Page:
Building a Talented and Diverse Aging Services Workforce

Written by Roberto Muñiz
President & CEO, Parker

 
Roberto MuñizThere has been no lack of discussion about the looming workforce issues for the aging services field. And one of the greatest challenges is the lack of momentum within the industry to promote aging services as an attractive and viable option for job seekers.
 
Sometimes, we can be our own worst enemy, with talk of long hours and never-ending demands. What we should be talking about is the value of the work we do, including the rewards, both personal and financial, and the broad range of opportunities that exist within the field.
 
Most people, when thinking of aging services, will immediately call to mind nurses, doctors, and other health care professionals who provide the clinical expertise. But how many can identify additional job options in the field?

Providers are no longer just "nursing homes" or "senior apartments". While the need for excellent nurses, geriatricians, nursing assistants and other clinicians will continue to grow, newer options such as rehabilitation and wellness programs, at-home care, and concierge-type services expand career opportunities further.
 
Social services, therapy, and recreation professionals are an integral part of the care and services provided, with human resources, marketing, plant operations and technology professionals in growing demand. Business offices offer a wide array of opportunities for financial and operations expertise, and let's not forget food services which now includes fine dining, casual venues and catering options.
 
As organizations and opportunities grow, our workforce is coming from many non-traditional routes. At Parker our talented staff hails from a variety of backgrounds, including investment banking, nonprofit management, Fortune 500 companies, and even the Ritz Carlton!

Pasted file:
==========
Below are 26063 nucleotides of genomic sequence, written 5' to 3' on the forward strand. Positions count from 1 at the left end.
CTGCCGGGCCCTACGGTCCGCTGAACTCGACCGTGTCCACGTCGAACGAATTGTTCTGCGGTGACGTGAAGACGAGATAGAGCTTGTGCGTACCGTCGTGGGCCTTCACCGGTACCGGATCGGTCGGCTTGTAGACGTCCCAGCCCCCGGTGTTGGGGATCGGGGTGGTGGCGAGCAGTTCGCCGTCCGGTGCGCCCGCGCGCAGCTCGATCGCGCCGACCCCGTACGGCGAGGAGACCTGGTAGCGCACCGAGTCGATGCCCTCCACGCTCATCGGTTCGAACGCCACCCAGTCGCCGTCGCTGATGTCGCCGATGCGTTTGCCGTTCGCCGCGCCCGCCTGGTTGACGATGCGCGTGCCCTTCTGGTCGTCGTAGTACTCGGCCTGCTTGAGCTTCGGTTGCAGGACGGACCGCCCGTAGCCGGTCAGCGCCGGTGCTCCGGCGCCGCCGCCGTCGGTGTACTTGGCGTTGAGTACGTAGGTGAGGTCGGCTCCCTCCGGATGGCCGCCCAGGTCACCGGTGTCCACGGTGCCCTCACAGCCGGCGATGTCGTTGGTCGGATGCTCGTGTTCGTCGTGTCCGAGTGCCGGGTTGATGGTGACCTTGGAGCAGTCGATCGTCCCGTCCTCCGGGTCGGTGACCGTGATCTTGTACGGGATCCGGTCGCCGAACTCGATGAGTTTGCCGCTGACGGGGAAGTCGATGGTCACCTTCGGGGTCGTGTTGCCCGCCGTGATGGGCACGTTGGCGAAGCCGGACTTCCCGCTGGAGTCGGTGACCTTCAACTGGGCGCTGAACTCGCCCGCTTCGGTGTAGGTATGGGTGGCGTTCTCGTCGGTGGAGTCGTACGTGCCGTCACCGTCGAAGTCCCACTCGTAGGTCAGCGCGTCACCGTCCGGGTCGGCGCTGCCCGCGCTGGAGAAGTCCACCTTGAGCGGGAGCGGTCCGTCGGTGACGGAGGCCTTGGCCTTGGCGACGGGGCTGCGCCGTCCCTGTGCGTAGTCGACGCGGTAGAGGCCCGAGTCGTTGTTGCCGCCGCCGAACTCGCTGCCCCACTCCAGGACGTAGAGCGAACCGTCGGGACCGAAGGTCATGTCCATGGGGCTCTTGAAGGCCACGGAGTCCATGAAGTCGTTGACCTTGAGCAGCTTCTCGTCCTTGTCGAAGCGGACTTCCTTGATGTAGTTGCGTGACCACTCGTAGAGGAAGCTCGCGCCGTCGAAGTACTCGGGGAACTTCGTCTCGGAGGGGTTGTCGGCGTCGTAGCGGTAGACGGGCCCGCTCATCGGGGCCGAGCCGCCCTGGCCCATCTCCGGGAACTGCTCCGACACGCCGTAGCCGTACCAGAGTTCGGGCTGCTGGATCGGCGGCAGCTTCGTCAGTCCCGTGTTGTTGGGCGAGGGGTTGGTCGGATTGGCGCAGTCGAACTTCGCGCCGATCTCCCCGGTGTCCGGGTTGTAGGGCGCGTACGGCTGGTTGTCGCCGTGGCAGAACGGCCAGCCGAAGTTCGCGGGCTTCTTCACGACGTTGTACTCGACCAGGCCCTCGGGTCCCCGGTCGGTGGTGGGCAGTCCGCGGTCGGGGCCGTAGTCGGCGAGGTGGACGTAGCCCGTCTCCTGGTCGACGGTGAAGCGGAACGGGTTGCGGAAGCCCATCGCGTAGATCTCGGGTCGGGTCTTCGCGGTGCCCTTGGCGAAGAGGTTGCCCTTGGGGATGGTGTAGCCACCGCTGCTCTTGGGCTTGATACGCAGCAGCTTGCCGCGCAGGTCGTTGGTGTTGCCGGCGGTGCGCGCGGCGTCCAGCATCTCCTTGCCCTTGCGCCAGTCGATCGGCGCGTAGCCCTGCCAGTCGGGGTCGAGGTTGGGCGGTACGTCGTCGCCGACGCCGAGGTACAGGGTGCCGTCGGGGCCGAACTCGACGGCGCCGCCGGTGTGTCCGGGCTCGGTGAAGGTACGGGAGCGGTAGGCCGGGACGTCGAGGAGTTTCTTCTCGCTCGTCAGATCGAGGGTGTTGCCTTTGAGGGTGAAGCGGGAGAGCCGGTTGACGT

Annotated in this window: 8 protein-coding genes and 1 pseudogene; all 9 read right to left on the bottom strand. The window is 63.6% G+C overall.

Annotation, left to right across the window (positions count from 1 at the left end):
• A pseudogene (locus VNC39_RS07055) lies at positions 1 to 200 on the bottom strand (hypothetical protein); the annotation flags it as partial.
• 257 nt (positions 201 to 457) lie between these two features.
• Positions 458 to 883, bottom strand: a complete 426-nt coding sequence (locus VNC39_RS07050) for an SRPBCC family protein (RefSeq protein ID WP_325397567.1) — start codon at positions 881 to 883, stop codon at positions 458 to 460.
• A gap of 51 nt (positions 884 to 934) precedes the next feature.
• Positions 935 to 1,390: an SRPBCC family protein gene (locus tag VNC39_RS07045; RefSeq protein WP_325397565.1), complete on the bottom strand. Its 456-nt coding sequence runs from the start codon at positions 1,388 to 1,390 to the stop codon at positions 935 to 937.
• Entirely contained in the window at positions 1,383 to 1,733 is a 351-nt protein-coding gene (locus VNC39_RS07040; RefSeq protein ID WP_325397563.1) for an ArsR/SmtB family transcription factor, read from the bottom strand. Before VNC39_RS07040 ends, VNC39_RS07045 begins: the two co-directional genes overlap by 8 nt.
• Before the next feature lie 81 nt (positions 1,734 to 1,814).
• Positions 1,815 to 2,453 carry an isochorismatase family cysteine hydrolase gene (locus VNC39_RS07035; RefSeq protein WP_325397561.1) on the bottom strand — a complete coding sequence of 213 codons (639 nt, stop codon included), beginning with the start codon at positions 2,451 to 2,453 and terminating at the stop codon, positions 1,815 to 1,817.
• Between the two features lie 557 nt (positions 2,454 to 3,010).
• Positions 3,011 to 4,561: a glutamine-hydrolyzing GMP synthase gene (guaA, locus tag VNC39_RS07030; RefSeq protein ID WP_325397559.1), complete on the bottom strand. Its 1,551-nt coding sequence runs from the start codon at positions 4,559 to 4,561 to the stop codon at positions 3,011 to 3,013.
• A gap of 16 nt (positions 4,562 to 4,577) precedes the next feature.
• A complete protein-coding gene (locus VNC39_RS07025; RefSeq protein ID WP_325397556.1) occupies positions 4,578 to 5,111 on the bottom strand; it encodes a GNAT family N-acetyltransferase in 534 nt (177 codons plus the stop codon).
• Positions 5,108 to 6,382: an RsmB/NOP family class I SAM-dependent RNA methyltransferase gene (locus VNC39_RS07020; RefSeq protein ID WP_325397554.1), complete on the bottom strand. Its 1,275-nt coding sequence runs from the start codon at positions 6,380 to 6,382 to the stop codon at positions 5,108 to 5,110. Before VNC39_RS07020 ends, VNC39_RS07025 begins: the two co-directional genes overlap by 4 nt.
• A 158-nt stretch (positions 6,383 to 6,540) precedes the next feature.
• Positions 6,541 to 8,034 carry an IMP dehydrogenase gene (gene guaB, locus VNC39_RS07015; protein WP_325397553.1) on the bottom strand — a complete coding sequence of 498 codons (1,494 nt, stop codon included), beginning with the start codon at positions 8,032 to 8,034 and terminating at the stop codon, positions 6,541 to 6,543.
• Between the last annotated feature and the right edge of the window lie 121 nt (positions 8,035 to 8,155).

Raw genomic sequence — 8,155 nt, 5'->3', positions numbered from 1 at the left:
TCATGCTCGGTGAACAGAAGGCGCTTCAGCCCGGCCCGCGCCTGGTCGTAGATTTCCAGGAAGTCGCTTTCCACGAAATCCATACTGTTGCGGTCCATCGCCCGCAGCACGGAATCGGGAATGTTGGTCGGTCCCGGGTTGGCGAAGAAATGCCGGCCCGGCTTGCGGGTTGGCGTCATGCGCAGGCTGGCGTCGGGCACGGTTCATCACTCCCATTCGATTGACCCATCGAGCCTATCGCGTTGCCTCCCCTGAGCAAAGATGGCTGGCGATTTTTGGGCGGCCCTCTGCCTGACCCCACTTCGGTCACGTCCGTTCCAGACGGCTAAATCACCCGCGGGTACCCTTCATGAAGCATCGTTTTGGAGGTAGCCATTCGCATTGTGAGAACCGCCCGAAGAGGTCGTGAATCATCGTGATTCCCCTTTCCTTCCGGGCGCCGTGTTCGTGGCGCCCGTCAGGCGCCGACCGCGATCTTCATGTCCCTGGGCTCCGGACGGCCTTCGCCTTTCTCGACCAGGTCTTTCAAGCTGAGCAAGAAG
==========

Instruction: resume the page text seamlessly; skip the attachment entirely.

In attracting this newly expanding workforce we may need to think about benefits outside our normal comfort zone. Along with competitive pay and benefit packages we should consider ideas like flexible work arrangements and telecommuting to attract a broader and more diverse workforce. It's not business as usual in the care and services we are providing, and it's not business as usual in the employees we are hiring!
   
I think many of us have done a good job of "telling our story" to help the public understand the work we do in providing quality care and services to our residents and elders. But now, our story must include the career opportunities that exist within our organizations.
 
On an organizational and industry level, outreach to high schools, technical schools, colleges and universities is a must, as is collaborating with businesses and organizations to identify and implement innovative workforce solutions. Competitive compensation and benefit packages, education and training, internships and residency programs, and referral and signing bonuses, can all play a role in attracting a strong and competent workforce.
 
And remember, after recruitment comes retention, but that's a story for another day.
 


Posted on February 18, 2016